How Good Samaritan Laws Protect Arkansans

Arkansas is 1 of the 40 states exercising the Joshua Ashley-Pauley Act “Good Samaritan” law, which encourages people to seek out medical attention for an overdosing person and for follow-up medical care after naloxone has been administered. These laws provide immunity from arrest, charge or prosecution for certain controlled substance possession & paraphernalia offenses when a person who is either experiencing an opiate-related overdose or observing calls 911 for assistance or seeks medical attention.

Arkansas Act 1222 also provides immunity for prescribing, dispensing, & administering Naloxone & other opioid antagonists, “(b) A person acting in good faith who reasonably believes that another person is experiencing an opioid-related drug overdose may administer an opioid antagonist.”

What is the Arkansas Overdose Program “Don’t Run. Call 911.”?

One of the programs which was created from a Prescription Drug/Opioid Overdose-Related Deaths (PDO) prevention grant by the Substance Abuse Mental Health Services Administration (SAMHSA) in September 2016 is the “Don’t Run. Call 911.” program for Arkansas. Through this grant, the Criminal Justice Institute (CJI) designed media and public education campaigns to increase health literacy and knowledge about the use of naloxone in overdose interventions to address prescription drug/opiate misuse disorders.

The campaign focuses on the importance of calling 911 in the event of an overdose, and on educating the public about the Joshua Ashley-Pauley Act “Good Samaritan” law in Arkansas. For more information, click here.

 

Naloxone Protocol:

To reduce the morbidity and mortality of opioid overdoses in Arkansas, Arkansas Governor Asa Hutchinson recently announced a standing order allowing Arkansas-licensed pharmacists to initiate naloxone therapy including ordering, dispensing and/or administering naloxone, along with any necessary supplies for administration, to eligible persons who are at risk of experiencing an opioid-related overdose, or who are family members, friends, or others who are in a position to assist a person at risk of experiencing an opioid-related overdose.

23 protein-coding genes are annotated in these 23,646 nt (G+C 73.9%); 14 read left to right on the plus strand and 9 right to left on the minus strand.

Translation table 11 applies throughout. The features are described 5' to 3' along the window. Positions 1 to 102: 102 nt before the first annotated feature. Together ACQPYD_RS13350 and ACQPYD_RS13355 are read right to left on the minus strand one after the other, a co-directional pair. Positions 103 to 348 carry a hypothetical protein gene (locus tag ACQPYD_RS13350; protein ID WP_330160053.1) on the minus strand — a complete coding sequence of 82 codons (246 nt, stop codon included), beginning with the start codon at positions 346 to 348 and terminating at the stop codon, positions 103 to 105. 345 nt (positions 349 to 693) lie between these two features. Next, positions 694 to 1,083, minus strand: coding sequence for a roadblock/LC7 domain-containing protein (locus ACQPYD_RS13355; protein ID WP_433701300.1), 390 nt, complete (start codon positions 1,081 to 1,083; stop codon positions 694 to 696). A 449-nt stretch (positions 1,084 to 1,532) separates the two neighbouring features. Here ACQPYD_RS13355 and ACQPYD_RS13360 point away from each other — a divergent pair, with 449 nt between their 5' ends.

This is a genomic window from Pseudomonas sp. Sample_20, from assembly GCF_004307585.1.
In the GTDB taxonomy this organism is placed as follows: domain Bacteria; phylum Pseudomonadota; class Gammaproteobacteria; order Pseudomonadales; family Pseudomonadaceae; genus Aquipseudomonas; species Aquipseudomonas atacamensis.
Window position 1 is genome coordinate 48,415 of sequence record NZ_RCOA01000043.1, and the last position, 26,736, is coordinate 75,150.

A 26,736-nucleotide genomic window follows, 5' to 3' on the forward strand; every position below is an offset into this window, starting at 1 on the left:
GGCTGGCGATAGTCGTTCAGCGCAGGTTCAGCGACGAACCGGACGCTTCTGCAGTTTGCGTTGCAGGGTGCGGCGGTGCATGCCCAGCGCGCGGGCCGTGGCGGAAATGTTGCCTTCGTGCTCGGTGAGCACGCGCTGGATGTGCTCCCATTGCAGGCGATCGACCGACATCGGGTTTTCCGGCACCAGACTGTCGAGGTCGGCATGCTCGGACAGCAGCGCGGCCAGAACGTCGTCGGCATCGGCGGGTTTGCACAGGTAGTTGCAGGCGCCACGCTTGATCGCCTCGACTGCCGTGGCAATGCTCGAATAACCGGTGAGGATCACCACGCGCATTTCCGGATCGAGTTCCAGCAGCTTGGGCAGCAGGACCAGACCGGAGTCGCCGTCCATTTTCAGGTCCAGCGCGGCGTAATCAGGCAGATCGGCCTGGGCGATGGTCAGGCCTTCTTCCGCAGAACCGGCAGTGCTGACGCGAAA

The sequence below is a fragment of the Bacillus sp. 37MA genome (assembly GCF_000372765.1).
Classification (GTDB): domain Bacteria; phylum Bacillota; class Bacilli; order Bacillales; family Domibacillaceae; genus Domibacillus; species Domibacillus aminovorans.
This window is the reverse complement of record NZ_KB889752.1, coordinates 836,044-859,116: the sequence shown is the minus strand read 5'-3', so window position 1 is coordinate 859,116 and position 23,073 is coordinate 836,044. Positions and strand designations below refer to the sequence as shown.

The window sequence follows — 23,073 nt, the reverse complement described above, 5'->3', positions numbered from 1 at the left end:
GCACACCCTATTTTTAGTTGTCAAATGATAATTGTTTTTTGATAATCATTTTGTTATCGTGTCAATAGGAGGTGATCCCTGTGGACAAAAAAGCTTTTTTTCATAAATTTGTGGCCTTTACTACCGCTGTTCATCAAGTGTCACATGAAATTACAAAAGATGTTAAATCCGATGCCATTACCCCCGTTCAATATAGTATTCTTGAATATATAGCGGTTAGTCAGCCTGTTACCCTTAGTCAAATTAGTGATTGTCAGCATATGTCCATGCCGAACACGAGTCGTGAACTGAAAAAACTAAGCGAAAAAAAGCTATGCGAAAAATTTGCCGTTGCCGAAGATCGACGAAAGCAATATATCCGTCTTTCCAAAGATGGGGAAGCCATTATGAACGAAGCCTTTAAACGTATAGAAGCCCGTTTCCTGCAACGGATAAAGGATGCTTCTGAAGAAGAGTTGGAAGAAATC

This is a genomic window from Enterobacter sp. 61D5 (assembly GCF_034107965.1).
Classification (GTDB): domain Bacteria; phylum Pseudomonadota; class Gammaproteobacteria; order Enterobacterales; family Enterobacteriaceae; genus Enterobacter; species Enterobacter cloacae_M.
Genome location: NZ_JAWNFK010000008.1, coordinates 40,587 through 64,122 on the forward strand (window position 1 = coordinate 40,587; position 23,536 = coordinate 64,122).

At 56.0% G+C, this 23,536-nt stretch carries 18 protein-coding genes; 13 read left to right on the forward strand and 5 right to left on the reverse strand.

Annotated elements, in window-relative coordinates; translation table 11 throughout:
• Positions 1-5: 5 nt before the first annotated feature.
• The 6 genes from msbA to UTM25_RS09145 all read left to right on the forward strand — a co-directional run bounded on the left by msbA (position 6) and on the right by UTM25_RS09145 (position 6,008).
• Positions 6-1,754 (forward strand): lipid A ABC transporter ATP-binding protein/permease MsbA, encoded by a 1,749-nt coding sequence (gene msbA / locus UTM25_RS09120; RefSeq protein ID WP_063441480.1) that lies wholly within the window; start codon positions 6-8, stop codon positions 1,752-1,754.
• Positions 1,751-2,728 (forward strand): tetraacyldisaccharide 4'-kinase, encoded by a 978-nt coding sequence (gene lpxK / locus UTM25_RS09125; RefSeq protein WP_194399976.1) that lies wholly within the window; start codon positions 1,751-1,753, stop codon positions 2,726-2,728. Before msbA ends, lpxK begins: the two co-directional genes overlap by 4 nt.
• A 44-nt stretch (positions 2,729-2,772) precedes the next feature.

This standing order was issued pursuant to Act 284 of 2017 (SB 142) (Arkansas Code § 17-92- 101(16)) to authorize licensed pharmacists in Arkansas to order, dispense and/or administer naloxone according to the provisions of Arkansas Code § 17-92-101(16) and the requirements of this standing order.

Known by several names-Narcan, Evzio, Naloxone-naloxone is an Opioid Antagonist, meaning that it is a drug used to reverse/block the effects of opioids. Naloxone is safe and effective, and has no effect on non-opioid overdoses.

The Arkansas State Board of Pharmacy has compiled a variety of resources to assist in this initiative, including a copy of the protocol that pharmacists should use in naloxone distribution, a PowerPoint presentation detailing the opioid epidemic nationally and in our state, and a link to video footage of Governor Hutchinson’s press conference announcing this standing order. The complete list of resources can be found here.